Our mutual disabilities have forced us into a much simpler lifestyle than I’d imagined would ever be our case. Yet, in this simplicity, in this smallness, has come a richness, a deeper appreciation of the details of the world around us, little things we look forward to. Hummingbirds at the feeder. Greetings from neighbors as we walk by. the fragrant scents of Spring flowers. The sounds of children playing in the schoolyard. Roses outside our door.

Surrendering once seemed to signal a finality to good, an ending that no other beginning could replace.

But, indeed, there have come new beginnings, each with its own richness and so the wonder of being continues to amaze me.

tio stib

You might also enjoy: My Dementia Diary 19-Babbling, My Dementia Diary

The Lost American Porch

I once lived in a small town
in a small house with a front porch
a sheltered space protecting the entry door
a spot where I would hang out
sitting on a chair, sometimes the steps
drink a beer or lemonade
and simply enjoy the world passing by

a horn would honk, a friendly wave
kids would call out as they passed on their bicycles
neighbors walking dogs, hurrying home from work
“Hello!” 
“Good evening!”
“Nice to feel summer again.”
“Yes, aren’t the roses beautiful?”
“How’s your garden?”
“Beans and peas are up.”
“Going fishing Saturday?”
“Yup.”

these words and waves were the gold threads 
that wove a sense of connectedness , a feeling of belonging
through my life, a fabric seen and felt but not recognized in the moment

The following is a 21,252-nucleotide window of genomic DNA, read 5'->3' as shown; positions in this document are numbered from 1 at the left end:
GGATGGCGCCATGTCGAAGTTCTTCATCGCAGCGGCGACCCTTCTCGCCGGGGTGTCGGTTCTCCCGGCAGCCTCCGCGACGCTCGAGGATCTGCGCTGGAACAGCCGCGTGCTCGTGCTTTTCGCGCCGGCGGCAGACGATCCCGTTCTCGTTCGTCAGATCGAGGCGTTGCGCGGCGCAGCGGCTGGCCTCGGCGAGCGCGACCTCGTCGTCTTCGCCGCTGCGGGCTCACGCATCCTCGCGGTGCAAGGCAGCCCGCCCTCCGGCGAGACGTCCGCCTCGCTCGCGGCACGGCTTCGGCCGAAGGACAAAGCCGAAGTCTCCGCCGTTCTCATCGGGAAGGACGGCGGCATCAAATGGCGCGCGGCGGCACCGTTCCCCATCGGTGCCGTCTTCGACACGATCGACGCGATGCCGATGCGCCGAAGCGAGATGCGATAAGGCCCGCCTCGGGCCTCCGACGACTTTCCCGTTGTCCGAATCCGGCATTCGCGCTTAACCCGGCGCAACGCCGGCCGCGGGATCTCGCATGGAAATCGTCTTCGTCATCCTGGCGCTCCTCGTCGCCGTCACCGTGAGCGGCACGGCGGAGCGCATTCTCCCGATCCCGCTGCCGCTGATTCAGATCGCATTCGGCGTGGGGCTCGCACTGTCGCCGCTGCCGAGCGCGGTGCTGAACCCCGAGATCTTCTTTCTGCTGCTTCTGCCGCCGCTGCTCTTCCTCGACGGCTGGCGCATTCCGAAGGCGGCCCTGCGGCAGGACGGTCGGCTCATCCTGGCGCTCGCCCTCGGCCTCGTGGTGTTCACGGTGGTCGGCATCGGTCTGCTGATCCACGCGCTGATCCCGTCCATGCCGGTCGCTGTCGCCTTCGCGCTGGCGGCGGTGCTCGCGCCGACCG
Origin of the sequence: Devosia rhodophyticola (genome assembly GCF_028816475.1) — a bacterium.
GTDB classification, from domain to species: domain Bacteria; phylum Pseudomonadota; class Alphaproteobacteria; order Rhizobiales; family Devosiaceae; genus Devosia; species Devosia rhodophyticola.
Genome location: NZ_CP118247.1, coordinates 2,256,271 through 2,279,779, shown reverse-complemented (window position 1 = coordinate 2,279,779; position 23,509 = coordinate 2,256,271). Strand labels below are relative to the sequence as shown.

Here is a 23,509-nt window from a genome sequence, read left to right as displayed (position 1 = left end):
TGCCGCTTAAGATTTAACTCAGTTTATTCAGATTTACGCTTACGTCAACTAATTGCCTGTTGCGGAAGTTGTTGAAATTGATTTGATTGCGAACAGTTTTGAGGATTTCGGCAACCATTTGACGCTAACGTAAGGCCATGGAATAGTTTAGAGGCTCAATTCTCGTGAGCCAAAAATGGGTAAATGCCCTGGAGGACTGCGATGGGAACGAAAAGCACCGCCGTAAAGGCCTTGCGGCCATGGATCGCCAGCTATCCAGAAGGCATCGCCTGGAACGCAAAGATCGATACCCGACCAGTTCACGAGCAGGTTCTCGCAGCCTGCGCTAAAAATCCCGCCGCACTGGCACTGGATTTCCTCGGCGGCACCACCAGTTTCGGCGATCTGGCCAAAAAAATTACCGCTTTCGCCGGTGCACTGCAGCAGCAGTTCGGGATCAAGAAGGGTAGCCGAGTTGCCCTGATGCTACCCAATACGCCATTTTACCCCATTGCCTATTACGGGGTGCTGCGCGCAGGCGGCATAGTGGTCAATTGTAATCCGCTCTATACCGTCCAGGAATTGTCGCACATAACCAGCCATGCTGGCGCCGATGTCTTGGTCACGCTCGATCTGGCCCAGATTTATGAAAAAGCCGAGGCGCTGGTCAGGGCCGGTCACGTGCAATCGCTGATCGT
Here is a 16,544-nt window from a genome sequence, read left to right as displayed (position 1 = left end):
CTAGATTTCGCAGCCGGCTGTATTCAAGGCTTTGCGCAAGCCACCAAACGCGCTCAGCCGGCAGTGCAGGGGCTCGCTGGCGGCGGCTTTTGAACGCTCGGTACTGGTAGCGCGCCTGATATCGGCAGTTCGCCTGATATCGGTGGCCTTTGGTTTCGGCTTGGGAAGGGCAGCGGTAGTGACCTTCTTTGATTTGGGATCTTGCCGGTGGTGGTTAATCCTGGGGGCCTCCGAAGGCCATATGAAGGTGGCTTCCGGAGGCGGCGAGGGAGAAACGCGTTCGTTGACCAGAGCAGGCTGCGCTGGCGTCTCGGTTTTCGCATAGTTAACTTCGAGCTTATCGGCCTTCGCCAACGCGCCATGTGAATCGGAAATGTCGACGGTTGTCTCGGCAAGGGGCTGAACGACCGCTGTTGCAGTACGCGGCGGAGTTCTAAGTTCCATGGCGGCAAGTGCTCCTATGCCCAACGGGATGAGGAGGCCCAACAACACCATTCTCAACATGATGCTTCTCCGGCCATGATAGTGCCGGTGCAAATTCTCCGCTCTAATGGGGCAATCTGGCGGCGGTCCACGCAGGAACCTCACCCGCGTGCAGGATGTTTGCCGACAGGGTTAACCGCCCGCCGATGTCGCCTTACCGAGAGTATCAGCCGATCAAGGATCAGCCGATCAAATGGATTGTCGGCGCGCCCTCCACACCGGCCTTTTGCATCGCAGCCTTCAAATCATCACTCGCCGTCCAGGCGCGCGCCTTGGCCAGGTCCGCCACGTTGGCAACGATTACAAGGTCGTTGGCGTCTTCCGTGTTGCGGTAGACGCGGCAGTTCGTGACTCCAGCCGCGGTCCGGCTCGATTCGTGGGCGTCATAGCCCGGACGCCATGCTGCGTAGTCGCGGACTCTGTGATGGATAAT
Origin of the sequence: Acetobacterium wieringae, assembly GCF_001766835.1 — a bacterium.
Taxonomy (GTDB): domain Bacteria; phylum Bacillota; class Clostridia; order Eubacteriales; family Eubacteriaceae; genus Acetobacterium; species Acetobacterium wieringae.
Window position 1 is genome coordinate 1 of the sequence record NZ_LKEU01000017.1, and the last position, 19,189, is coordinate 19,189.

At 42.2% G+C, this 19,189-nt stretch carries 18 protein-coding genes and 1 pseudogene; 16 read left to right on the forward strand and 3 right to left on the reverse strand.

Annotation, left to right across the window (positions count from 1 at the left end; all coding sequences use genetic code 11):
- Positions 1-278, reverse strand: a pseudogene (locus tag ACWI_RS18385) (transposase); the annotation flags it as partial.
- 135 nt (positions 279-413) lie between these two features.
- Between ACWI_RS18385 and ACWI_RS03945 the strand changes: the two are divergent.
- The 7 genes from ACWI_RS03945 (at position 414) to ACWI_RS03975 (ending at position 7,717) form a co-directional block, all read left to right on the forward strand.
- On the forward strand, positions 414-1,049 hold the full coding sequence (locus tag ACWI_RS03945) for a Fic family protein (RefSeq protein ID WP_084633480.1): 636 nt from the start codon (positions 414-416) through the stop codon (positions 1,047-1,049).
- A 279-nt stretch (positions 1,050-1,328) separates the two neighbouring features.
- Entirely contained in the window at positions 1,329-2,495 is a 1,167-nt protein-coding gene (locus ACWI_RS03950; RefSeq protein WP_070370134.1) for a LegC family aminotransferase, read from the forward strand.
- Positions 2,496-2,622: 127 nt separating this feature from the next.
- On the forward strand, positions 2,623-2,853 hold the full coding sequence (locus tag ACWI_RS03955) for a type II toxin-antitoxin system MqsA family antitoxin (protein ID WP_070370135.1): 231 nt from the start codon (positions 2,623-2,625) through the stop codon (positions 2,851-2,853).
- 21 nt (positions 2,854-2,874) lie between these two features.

I’ve since moved, to bigger places, more complicated worlds
houses that now greet the street with cavernous carports
yawning doorways for cars beside small openings seldom used by people
and these places lack porches, no commitment to connect to the outside world
no attempt to simply sit and watch, to hear, to feel the pulse of community

I do miss the lost American porch

I miss the Americans who used to wave and talk as they passed by

tio stib

You might also enjoy: Finding Home, Let’s Voyage Into the New American House

My Dementia Diary 19 – Babbling

At times, I’ve heard my young nieces, intent on playing with their dolls, babbling as they travel in imaginary worlds. This is quite normal for girls of their age. Not so for my wife, well into her sixties, who now talks incessantly to no one. She babbles.

If I work to understand what she’s saying, there are fragments of reality woven into larger stories. Mostly, though, her words are simply chatter, nothing that makes any kind of sense.

The good news is that her babbling is happy, sometimes she’s even laughing and whistling as she patters about. I’m quite glad about this because it’s obviously much easier to live with a joyful person than one who is angry and upset.

still, I do think about what is happening to her mind, the continuing deterioration of memory, the further separation from reality. then, I stop. Overthinking our situation does me no good. I’ve found it best to simply appreciate the blessings we still enjoy.

I count joyful babbling as one of those blessings.

tio stib

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My Dementia Diary 18 – The last Posole’ Party

this past weekend, my wife and I had a posole’ party for friends and neighbors. Posole’ is a traditional Mexican soup served for special occasions and we’ve hosted such gatherings many times. When we first started doing this, my wife would prepare the posole’ from a recipe she’d learned from her mom. As her mind has deteriorated, I’ve picked up more and more of the process until, now, I’m the cook, and my wife the assistant.

Part of the challenge is procuring groceries, a process requiring us to walk downhill to the store and lug the needed items back up the hill. There is always a second trip because I always forget something. I put these efforts down to healthy exercise. The larger difficulty is emotional and mental, staying patient and caring as my wife becomes more and more anxious about the coming event, asking the same questions again and again. Who’s coming? When are they coming? Why are they coming? Who’s coming?…